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Where these conditions exist, it would be to the public interest and greatly enhance the value of the related public properties if the privately owned lands could be acquired by granting an exchange, not to exceed equal values of national forest land or stumpage in the same State, in the manner provided by the act of March 20, 1922, which now has been in operation for a period of 15 years and which fully safeguards all interests concerned. By previous acts Congress has granted similar authority in relation to all national forests in the State of Montana and to a number of specified national forests in other States.

In my opinion the bill H. R. 5282 would serve a useful purpose and be to the public interest, consequently, it has my approval and I recommend its favorable consideration by your committee. Very sincerely yours,

H. A. WALLACE, Secretary. O


May 13, 1935.-Committed to the Committee of the Whole House on the state

of the Union and ordered to be printed

Mr. GREEVER, from the Committee on the Public Lands, submitted

the following


[To accompany H. R. 5530)

The Committee on the Public Lands, to whom was referred the bill (H. R. 5530), to amend an act entitled “An Act to promote the mining of coal, phosphate, oil, oil shale, gas, and sodium on the public domain”, approved February 25, 1920 (41 Stat. 437; U. S. C., title 30, secs. 185, 221, 223, and 226), as amended, after careful consideration, reports favorably thereon with the recommendation that the bill do pass the House with the following committee amendments:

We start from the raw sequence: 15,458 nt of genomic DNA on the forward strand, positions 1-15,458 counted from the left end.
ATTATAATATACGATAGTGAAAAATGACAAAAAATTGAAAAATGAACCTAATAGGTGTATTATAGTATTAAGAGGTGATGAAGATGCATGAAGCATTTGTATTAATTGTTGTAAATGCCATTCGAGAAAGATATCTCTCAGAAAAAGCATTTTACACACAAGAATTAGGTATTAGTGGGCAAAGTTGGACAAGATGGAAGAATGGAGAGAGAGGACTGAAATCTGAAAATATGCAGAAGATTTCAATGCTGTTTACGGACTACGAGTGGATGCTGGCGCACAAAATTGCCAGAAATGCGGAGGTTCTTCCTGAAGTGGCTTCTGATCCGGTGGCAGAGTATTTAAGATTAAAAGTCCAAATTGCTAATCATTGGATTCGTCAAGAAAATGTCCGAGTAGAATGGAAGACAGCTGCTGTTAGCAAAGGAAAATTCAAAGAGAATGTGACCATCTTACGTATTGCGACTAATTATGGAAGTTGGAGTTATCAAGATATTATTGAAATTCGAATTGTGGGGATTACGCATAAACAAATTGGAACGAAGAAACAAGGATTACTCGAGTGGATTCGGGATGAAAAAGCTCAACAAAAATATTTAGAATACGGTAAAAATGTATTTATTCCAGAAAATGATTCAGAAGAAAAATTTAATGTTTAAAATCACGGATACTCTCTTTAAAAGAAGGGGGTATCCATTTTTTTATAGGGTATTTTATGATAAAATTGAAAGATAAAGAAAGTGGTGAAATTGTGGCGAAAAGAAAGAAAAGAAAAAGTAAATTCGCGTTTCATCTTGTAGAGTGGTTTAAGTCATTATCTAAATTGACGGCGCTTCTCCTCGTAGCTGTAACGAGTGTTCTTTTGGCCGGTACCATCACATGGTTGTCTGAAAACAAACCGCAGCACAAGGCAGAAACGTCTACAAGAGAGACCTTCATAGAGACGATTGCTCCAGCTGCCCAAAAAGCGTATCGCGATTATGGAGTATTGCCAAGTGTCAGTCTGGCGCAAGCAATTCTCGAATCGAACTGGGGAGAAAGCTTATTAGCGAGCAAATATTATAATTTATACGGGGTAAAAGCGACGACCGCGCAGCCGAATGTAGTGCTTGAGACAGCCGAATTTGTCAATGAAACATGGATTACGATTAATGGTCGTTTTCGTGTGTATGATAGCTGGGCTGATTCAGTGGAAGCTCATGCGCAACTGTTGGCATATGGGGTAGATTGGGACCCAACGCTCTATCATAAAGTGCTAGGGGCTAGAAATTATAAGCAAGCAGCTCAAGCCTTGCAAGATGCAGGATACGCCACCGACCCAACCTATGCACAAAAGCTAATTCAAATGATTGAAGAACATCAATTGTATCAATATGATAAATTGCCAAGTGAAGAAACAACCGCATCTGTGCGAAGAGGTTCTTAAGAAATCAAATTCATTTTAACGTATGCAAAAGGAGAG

Page 2, lines 24 and 25, page 3, line 1, beginning with the word Provided" strike out all of the language up to and including the figure "1935", and substitute in lieu thereof the following:

Provided, That all permits outstanding on the effective date of this amendatory Act, which on said date shall not be subject to cancellation for violation of the law or operating regulations and which have theretofore been extended by the Secretary of the Interior, shall be and the same are hereby extended until December 31, 1936, subject to the applicable conditions of such prior extensions: And provided further, That the Secretary of the Interior is hereby authorized, in his discretion, to extend for an additional period of not to exceed one year any permit on which diligence has been exercised during the extension period hereby granted but no extension of any permit beyond December 31, 1937, shall be granted under authority of this Act or any other Act.

The purpose of this amendment is to afford full and adequate protection to equities that have been earned on outstanding permits and to provide a specific limitation for all future permit extensions. Some permits with substantial equities now outstanding have about reached the limit of life allowed by existing law and additional authorization for extension is desirable. It also seems desirable that an extension period should be given directly by the law itself to bridge over the period of adjustment which will necessarily occur between the termination of issuance of new permits and the final period in which leases will be issued only by public offer.